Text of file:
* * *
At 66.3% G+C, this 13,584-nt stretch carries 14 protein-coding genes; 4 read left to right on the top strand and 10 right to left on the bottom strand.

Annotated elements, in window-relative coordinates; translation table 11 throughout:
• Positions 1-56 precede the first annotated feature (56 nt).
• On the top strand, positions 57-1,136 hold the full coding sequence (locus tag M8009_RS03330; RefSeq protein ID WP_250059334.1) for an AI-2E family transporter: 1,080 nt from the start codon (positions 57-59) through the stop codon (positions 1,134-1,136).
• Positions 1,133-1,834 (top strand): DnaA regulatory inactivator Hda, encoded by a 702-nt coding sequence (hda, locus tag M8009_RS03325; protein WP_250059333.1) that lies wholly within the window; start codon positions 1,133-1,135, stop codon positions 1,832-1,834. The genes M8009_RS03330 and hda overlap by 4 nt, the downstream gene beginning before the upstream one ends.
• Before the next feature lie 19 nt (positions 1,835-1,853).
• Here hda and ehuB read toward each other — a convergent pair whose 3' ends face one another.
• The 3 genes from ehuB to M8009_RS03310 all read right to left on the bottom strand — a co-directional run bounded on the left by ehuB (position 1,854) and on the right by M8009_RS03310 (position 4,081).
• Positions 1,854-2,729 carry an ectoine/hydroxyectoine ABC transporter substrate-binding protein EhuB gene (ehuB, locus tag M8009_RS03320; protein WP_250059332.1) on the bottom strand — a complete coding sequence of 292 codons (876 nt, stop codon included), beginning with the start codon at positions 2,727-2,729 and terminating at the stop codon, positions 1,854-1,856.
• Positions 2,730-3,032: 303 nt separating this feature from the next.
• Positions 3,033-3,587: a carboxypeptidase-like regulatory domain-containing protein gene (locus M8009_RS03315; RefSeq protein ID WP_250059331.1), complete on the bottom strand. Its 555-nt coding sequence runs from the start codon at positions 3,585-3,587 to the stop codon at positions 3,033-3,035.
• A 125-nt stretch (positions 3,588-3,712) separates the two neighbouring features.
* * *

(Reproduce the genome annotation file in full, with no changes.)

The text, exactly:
At 66.3% G+C, this 13,584-nt stretch carries 14 protein-coding genes; 4 read left to right on the top strand and 10 right to left on the bottom strand.

Annotated elements, in window-relative coordinates; translation table 11 throughout:
• Positions 1-56 precede the first annotated feature (56 nt).
• On the top strand, positions 57-1,136 hold the full coding sequence (locus tag M8009_RS03330; RefSeq protein ID WP_250059334.1) for an AI-2E family transporter: 1,080 nt from the start codon (positions 57-59) through the stop codon (positions 1,134-1,136).
• Positions 1,133-1,834 (top strand): DnaA regulatory inactivator Hda, encoded by a 702-nt coding sequence (hda, locus tag M8009_RS03325; protein WP_250059333.1) that lies wholly within the window; start codon positions 1,133-1,135, stop codon positions 1,832-1,834. The genes M8009_RS03330 and hda overlap by 4 nt, the downstream gene beginning before the upstream one ends.
• Before the next feature lie 19 nt (positions 1,835-1,853).
• Here hda and ehuB read toward each other — a convergent pair whose 3' ends face one another.
• The 3 genes from ehuB to M8009_RS03310 all read right to left on the bottom strand — a co-directional run bounded on the left by ehuB (position 1,854) and on the right by M8009_RS03310 (position 4,081).
• Positions 1,854-2,729 carry an ectoine/hydroxyectoine ABC transporter substrate-binding protein EhuB gene (ehuB, locus tag M8009_RS03320; protein WP_250059332.1) on the bottom strand — a complete coding sequence of 292 codons (876 nt, stop codon included), beginning with the start codon at positions 2,727-2,729 and terminating at the stop codon, positions 1,854-1,856.
• Positions 2,730-3,032: 303 nt separating this feature from the next.
• Positions 3,033-3,587: a carboxypeptidase-like regulatory domain-containing protein gene (locus M8009_RS03315; RefSeq protein ID WP_250059331.1), complete on the bottom strand. Its 555-nt coding sequence runs from the start codon at positions 3,585-3,587 to the stop codon at positions 3,033-3,035.
• A 125-nt stretch (positions 3,588-3,712) separates the two neighbouring features.